Done hating or loving the new Supra yet? It’s interesting seeing all the negativity, as well as positivity of course, that this new car has been hit with since its unveiling in Detroit last week. It seems we all have our own little opinion on the A90, but with this post I’m simply going to expand on the subject, all thanks to the display that Toyota – along with its motorsports off shoots TRD and Gazoo Racing – put on at Tokyo Auto Salon last weekend.
First up, let’s state some facts. With the unveiling of the GR Supra Super GT Concept, I think it’s important to mention that in the coveted Japanese Super GT (formally JGTC) series, the Supra was never entered in the top-tier GT500 class with a 2JZ-GTE engine.
Instead, the GT500 Supra first ran a 3S-GTE and then later a 3UZ-FE V8.
Unlike Nissan, who used a race-prepped version of the Skyline GT-R’s RB26DETT in their GT500 car of the same era, Toyota decided to use its 3S-GTE (as the rules allowed), which was light and efficient, and in TRD-developed guise produced enough power for the Supra to win races.
And then the bigger naturally aspirated 3UZ-FE V8 became the obvious choice when low-end torque and throttle response is what everyone began chasing. It was nice that Toyota’s racing divisions had four racing Supras (including one Grp.A 7M-GTE-powered MA70) at TAS to remind us of this progression.
Seeing the A90 was set to be unveiled on the Monday after TAS in Detroit, what we got alongside the 2019 race car concept was a pre-production model wearing the same old camo we’ve seen for far too long. Talk about bad timing. I really do wonder what Japanese enthusiasts think of Toyota’s lack of attention to domestic market?
Truth of the matter is, the new Supra will be sold in far larger numbers in the North American market than in hybrid and EV-loving Japan, so from a marketing perspective I guess it does makes sense.
So let’s talk about the Supra’s return to Super GT.
The race car will be far more of a true Toyota than the road car, and that’s because there’s hardly any cross over with ‘base’ cars in the GT500 class. The tie-up with the DTM series started a good five years ago, a move to create a ‘Class One’ regulation so that the series could be mixed together for some additional entertaining international rounds, allowing DTM teams to run their cars in Japan and vice-versa.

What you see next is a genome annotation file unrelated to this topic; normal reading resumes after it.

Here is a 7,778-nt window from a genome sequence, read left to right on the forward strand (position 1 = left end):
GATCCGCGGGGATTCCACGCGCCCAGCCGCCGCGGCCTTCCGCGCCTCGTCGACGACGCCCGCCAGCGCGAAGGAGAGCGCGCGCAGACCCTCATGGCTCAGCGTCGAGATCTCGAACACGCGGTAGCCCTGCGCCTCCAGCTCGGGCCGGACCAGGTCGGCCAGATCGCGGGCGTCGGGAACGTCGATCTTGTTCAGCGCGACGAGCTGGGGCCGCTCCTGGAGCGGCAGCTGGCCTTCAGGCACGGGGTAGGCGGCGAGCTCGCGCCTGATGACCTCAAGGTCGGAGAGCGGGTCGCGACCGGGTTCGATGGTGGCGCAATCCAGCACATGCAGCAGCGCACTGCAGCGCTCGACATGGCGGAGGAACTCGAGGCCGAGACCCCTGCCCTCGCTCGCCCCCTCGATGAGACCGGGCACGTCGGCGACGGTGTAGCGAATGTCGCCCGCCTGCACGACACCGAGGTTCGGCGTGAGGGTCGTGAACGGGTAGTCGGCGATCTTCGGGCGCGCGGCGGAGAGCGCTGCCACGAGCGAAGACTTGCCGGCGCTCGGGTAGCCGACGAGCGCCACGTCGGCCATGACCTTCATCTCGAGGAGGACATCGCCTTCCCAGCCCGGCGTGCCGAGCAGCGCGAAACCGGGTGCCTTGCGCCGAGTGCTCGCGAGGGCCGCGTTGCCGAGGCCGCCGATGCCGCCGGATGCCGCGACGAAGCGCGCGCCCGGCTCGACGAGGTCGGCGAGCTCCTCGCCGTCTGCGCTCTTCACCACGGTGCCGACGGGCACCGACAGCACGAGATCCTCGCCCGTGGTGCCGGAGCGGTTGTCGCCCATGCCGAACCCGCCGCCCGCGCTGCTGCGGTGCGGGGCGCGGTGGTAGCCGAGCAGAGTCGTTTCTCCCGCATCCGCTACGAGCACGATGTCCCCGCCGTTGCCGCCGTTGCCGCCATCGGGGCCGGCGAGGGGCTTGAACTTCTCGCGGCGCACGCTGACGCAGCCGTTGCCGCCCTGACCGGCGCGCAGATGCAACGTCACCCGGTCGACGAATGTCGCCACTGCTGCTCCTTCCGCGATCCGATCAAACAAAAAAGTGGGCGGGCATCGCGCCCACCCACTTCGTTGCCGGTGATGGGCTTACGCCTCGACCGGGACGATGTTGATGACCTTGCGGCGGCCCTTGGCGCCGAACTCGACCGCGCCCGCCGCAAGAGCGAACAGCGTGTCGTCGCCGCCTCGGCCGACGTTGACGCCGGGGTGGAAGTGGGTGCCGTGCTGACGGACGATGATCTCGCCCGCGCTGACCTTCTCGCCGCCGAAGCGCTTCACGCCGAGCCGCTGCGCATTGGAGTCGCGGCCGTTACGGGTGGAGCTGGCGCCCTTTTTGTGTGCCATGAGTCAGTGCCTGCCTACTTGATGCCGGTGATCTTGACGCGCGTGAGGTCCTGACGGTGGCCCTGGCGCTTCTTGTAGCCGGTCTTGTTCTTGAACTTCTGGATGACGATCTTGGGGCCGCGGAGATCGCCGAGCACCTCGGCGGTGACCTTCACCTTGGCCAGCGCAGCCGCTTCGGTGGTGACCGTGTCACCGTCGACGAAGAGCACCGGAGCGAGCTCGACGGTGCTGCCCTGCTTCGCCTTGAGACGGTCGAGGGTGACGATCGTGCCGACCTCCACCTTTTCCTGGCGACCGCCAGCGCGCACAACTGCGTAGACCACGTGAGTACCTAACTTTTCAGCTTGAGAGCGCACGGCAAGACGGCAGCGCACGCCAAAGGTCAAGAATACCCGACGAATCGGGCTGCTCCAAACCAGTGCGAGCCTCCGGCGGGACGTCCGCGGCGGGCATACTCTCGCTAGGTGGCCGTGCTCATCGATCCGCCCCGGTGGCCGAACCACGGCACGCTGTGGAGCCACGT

That means the bespoke race chassis each car has shares little to nothing with the production car it’s trying to emulate. Engines are all turbocharged four cylinder units, so for the Supra this goes right back to that initial foray into GT500 that the JZA80 had with the 3S-GTE.
While the tangible link that those older JGTC cars had with their street counterparts was what got enthusiasts’ juices flowing, the design is just a far more evolved take on it all. It’s as if the donor car gets its floor and sills chopped and the whole thing gets squashed to the ground, the wheel arches rising above the hood line and bulging outward to create imposing shoulders peppered with beautifully functional aerodynamic details.
No car guy or girl out there can say this isn’t a thing of beauty; it’s the most exaggerated and functional interpretation of any car.
The rear of the new GT500 Supra still employs the A90’s recognizable taillights and integrated spoiler/upper deck line, but there is more than six inches of added girth on each side, not to mention a single-element rear wing as long as a dinner table.
Swan-neck wing stays have been the norm for years now.
Aside from basic dimensions and a curb weight of 1,020kg, there was nothing else confirmed about Gazoo Racing’s new GT500 Supra. We can guesstimate that the direct-injected, turbocharged four cylinder at its heart will be able to develop the 570hp or so, what current cars in the class are allowed to produce.
This year’s Super GT series kicks off on the 13th and 14th of April in Okayama, with a total of seven rounds in Japan and one in Thailand. But there’s no mention whether the long-awaited DTM crossover will actually happen this year.
There’s no better way to put a spotlight on a new sports car quite like having it in a top tier race series.
Despite all the moaning and criticising online, this is the year of the new Supra and it will be for years to come as the global aftermarket caters to it. Sure, it’s not what we really wanted, but come on folks, it’s a new Japanese sports car – this is something we have to be over the moon about. Plus the B58 straight six that the A90 uses has already proven to have lots of hidden potential.
Do you remember the 140i I drove last year at 3D Design? With just an exhaust upgrade and an ECU re-flash the engine churned out 457hp at the crank, or about 400hp at the wheels. The closed-deck design of the B58 over the open-deck N55 it replaced makes it a far stronger motor, able to take more boost and abuse. Think of when companies like HKS get their hands on one, develop bottom end components and bigger turbochargers – this is the beginning of another wave of awesomeness. Plus, whatever they develop means it will work on BMWs too, so we’ll probably end up seeing even more Japanese tuners fettling with those. Now that’s cool in my book.
I look forward to talking more about B58 tuning in the comments section, but to end this post I thought I’d share a shot of a GT500 Supra painted in satin gray that was on display at the TRD booth. This is possibly the best interpretation of the JZA80 that the world has seen. Full stop. Thank you.
Dino Dalle Carbonare